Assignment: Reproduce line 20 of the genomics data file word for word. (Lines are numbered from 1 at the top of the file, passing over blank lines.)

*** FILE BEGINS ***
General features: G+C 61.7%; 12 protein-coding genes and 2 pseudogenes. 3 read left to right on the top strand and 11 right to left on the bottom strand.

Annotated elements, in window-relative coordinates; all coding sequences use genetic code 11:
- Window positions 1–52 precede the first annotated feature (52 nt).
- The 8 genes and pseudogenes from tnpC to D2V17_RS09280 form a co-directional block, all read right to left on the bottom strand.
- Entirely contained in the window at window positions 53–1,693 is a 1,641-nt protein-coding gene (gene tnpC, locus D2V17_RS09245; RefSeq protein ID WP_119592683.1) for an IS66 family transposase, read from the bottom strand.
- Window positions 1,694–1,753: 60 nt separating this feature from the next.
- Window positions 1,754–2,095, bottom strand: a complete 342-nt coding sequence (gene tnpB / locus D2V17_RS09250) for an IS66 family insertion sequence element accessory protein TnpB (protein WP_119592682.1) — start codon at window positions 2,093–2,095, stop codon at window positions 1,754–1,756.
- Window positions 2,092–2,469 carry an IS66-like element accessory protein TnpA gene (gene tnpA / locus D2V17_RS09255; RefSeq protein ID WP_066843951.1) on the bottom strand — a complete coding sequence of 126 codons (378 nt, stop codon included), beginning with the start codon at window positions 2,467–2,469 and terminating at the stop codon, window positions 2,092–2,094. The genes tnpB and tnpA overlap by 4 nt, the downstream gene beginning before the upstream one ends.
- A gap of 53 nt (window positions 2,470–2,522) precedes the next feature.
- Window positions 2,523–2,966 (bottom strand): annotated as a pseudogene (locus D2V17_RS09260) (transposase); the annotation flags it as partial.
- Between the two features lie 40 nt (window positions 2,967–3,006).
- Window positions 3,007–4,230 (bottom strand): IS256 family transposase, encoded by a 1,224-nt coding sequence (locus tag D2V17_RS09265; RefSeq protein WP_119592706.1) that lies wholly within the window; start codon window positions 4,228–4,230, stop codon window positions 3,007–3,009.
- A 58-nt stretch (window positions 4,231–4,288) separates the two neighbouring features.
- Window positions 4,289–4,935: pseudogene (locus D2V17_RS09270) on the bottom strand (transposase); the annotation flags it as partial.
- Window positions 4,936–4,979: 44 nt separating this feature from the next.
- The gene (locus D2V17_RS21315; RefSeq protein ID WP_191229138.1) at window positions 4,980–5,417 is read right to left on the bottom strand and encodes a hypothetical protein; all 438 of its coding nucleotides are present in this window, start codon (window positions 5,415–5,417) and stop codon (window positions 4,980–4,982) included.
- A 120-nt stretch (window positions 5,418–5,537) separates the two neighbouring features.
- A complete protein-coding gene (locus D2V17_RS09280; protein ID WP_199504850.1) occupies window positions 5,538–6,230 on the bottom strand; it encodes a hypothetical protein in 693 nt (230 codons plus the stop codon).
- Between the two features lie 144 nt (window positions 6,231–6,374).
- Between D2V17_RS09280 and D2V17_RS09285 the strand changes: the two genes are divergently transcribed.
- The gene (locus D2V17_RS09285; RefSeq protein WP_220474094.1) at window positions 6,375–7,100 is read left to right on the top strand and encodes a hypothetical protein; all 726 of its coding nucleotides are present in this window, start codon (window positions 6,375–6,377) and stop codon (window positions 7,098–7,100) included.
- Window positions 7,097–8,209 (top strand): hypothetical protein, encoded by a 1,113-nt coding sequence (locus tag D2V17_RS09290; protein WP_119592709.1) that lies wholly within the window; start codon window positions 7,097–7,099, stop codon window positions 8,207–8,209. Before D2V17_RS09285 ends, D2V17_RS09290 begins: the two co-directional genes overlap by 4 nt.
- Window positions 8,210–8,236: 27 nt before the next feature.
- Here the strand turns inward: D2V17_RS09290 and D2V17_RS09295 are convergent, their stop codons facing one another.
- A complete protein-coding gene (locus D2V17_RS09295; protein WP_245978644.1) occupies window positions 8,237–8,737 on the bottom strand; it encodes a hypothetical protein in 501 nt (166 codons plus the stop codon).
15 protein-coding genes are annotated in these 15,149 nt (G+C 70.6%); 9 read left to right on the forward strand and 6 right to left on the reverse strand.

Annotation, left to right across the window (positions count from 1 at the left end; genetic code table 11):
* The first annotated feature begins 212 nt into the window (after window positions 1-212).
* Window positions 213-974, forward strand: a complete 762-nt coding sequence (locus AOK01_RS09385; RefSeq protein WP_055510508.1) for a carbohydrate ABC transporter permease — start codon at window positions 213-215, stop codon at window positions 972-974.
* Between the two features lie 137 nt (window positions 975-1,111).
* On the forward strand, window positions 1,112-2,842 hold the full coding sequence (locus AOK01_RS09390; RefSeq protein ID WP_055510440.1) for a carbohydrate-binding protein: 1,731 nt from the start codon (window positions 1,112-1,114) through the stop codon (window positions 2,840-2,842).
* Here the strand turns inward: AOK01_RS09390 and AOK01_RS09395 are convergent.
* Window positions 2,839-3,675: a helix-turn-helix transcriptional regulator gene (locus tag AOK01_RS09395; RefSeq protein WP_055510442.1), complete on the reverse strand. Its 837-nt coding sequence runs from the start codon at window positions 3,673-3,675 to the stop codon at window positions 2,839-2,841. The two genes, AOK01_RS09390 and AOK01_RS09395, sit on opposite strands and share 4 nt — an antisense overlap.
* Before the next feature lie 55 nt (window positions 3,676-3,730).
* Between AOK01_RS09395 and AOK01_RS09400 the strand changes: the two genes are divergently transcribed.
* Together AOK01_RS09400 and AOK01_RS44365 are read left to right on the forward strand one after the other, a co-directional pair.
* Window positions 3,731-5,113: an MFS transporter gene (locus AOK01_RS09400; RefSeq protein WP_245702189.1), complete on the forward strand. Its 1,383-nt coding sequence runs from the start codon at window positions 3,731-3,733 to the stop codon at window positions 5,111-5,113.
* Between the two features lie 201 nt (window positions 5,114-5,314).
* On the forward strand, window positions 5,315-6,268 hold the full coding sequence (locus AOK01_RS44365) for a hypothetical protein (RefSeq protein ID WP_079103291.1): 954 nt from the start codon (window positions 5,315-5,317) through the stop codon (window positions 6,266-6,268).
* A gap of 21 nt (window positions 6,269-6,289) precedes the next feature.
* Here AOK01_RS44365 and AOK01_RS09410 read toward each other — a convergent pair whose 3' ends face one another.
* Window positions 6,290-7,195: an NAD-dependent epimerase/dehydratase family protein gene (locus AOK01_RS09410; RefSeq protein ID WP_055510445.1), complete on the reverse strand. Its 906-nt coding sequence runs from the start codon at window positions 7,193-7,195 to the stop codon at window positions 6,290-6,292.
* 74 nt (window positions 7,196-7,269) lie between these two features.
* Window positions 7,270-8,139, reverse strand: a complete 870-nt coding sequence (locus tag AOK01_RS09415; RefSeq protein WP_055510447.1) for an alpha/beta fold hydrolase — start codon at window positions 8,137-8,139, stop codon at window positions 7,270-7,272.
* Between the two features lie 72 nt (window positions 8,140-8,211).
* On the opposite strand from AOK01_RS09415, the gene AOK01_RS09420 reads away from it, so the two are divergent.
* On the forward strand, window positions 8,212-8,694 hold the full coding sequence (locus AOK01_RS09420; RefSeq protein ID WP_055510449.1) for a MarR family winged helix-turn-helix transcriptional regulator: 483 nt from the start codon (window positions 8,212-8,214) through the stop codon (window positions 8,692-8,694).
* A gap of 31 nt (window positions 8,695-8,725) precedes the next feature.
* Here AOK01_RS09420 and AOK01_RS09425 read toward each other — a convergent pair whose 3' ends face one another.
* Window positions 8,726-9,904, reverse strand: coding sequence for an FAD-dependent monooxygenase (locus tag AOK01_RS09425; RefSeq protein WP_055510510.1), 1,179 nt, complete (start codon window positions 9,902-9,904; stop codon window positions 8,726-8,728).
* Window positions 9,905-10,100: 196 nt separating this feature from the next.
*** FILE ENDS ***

- Between D2V17_RS09280 and D2V17_RS09285 the strand changes: the two genes are divergently transcribed.